The 2SLGBTQ+ Solidarity Collective was founded in March to organize a rally to coincide with U of W political-science professor Dr. Joanne Boucher’s controversial talk called The Commodification of the Human Body: The Case of Transgender Identities.

U of W community members raised concerns about the “transphobic undertones” of posters on campus advertising the talk. An online petition calling for the event’s cancellation received nearly 1,800 signatures.

Boucher avoided making policy recommendations during the talk and declined to answer audience questions about her stance on trans healthcare policies in Canada. She also denied knowing about the precise wording used on the posters advertising her talk.

Several people interviewed for this article mentioned Boucher’s talk as a turning point for trans students’ sense of safety on campus.

UWSA Rainbow Lounge coordinator James Webster says the administration’s response to Boucher’s talk demonstrated an attitude that prioritizes cisgender comfort over trans safety.

“The administration is mostly in that on-the-fence category, where they don’t have a strong opinion one way or the other,” they say. “They’re not hindering (safety) actively, but they’re not helping, either.”

Webster says administrators should consider how trans students can more directly provide them with feedback about their experiences on campus.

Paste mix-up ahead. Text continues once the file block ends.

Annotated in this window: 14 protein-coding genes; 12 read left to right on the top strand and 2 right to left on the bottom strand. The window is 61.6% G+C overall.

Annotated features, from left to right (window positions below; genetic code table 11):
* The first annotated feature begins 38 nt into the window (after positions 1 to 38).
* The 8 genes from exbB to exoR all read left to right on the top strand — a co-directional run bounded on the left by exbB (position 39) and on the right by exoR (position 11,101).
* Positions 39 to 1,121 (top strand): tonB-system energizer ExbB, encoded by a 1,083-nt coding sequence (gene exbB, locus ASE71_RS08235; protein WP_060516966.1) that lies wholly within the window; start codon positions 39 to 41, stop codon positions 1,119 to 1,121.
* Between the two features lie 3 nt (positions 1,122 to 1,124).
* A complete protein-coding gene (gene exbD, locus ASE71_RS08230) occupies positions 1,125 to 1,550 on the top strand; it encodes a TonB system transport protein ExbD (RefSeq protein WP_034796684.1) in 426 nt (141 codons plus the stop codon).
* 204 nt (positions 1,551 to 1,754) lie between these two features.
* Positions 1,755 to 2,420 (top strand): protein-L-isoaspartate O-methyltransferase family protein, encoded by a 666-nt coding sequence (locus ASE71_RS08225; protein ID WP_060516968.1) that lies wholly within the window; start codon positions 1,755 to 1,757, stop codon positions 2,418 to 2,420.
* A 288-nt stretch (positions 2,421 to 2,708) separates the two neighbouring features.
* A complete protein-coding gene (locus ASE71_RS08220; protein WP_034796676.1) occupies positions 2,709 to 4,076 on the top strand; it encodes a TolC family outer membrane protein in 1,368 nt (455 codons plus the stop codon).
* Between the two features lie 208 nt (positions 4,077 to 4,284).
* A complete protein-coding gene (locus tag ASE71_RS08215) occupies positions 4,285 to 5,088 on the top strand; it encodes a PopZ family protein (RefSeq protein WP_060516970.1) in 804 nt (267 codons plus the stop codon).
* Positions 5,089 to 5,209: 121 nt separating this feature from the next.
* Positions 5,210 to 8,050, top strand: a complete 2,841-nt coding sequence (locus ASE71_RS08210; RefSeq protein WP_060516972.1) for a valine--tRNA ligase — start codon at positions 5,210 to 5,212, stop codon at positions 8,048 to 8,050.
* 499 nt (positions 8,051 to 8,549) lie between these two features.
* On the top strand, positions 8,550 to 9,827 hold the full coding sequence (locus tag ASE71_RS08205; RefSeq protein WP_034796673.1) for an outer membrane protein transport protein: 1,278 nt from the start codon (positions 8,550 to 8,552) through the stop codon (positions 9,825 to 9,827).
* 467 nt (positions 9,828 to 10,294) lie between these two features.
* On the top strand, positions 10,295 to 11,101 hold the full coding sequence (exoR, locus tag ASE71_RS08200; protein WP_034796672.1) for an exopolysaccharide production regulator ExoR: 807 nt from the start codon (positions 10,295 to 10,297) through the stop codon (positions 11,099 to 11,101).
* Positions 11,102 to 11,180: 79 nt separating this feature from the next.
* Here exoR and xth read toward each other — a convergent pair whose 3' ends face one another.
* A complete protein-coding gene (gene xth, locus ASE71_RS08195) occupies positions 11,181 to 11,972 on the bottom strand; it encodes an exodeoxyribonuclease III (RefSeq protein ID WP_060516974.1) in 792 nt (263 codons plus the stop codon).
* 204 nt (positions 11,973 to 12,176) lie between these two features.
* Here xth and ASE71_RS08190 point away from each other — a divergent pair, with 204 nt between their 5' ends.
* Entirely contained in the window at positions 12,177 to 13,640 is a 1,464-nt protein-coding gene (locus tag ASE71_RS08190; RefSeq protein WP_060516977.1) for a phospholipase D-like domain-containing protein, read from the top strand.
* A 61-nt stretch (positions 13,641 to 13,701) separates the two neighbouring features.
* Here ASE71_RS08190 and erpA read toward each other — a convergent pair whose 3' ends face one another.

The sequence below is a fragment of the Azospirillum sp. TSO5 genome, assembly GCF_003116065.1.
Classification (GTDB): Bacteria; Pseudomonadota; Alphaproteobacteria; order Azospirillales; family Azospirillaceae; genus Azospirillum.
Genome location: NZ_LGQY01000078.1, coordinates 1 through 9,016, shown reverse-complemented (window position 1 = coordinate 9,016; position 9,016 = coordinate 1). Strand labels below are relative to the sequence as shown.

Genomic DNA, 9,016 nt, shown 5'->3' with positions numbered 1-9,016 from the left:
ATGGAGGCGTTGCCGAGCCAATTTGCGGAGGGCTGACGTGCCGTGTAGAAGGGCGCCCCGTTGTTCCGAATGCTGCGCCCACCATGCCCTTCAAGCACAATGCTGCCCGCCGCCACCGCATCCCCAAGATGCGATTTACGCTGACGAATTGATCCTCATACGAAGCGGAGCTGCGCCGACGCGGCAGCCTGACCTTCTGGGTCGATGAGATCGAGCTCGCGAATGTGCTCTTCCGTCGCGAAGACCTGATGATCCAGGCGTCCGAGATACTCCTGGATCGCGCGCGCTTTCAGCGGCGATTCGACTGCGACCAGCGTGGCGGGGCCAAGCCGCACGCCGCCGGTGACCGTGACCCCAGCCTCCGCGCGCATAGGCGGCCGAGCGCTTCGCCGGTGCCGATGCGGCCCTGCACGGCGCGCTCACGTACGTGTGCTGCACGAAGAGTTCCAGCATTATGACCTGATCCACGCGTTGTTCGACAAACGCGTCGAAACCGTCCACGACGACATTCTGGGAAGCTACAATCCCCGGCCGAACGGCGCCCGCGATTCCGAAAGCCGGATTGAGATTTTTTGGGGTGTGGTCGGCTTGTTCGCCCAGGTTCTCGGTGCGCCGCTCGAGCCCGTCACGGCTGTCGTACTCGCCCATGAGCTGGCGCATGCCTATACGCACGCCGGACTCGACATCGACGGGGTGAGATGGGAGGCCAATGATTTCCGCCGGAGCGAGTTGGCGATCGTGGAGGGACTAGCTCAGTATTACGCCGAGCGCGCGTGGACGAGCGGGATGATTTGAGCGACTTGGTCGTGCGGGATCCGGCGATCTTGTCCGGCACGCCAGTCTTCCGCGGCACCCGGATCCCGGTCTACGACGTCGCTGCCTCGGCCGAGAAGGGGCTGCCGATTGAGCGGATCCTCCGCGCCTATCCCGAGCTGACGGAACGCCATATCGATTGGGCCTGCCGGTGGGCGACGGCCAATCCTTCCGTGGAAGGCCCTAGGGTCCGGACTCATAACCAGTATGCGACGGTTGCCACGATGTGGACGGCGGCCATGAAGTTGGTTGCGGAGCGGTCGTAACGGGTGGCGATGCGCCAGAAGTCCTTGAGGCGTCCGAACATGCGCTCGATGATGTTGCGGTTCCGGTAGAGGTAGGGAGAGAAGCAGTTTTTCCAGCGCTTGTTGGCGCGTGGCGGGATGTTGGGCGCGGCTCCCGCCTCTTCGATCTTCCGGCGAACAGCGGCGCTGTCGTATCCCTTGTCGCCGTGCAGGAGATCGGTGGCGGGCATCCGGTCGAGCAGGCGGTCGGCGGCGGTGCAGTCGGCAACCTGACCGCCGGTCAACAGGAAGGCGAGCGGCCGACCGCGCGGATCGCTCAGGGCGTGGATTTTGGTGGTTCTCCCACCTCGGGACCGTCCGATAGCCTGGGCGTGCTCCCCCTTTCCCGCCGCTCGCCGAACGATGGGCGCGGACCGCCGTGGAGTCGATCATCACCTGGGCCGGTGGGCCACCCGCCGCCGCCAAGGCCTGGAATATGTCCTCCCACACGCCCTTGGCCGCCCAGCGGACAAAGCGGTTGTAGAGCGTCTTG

“It should be (that) any student can go up and say ‘This is wrong. You wronged me.’ and have the administrators and the school and the UWSA listen to them,” he says. “It just feels like, especially in feedback about trans-inclusive policies, they only want to listen to people in positions of power.”

Safety concerns are front of mind for Void, an agender first-year student who spends most of their time between classes in the Rainbow Lounge.

“I don’t feel safe being around cishet (cisgender heterosexual) people,” Void says. “I don’t feel like I can be myself around them. Luckily, I have my safe space at the Rainbow Lounge, but I wish I could spend more time openly.”

Void alternately uses they/them and it/its pronouns. “I find a lot of comfort in the sort of lack of humanity,” Void says about going by it/its pronouns. “I don’t vibe with this concept of being limited to my body as a binary, so I completely separate myself from this human binary by using inhuman pronouns.”

While they want to help spread awareness of why some nonbinary folks find comfort in it/its pronouns, Void says anxiety over its personal safety holds it back from being as open as it wants to be. They usually wear pronoun, queer and political pins but haven’t worn them lately.

Void says cishet community members are the most important audience for the event series to reach.

“(The events are) meant for people who want to be better, not for people who are already in the community,” they say. “Whenever this stuff is getting spread, really try and make sure (that) it’s hitting the audience that actually needs it, not the audience that already fucking knows.”

Dates, times and locations for each event are available at

Published in Volume 78, Number 03 of The Uniter (September 21, 2023)